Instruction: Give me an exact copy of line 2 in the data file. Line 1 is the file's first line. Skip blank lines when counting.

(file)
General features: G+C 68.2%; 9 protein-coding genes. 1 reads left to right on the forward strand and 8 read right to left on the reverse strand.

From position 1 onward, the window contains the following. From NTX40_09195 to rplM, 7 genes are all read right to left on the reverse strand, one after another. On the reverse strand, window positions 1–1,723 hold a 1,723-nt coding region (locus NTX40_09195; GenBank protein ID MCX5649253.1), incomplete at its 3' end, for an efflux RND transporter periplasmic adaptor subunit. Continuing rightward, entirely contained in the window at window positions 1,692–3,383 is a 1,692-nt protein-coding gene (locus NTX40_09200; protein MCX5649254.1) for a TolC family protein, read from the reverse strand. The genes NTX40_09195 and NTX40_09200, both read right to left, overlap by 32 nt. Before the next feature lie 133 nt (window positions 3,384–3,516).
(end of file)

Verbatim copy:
From position 1 onward, the window contains the following. From NTX40_09195 to rplM, 7 genes are all read right to left on the reverse strand, one after another. On the reverse strand, window positions 1–1,723 hold a 1,723-nt coding region (locus NTX40_09195; GenBank protein ID MCX5649253.1), incomplete at its 3' end, for an efflux RND transporter periplasmic adaptor subunit. Continuing rightward, entirely contained in the window at window positions 1,692–3,383 is a 1,692-nt protein-coding gene (locus NTX40_09200; protein MCX5649254.1) for a TolC family protein, read from the reverse strand. The genes NTX40_09195 and NTX40_09200, both read right to left, overlap by 32 nt. Before the next feature lie 133 nt (window positions 3,384–3,516).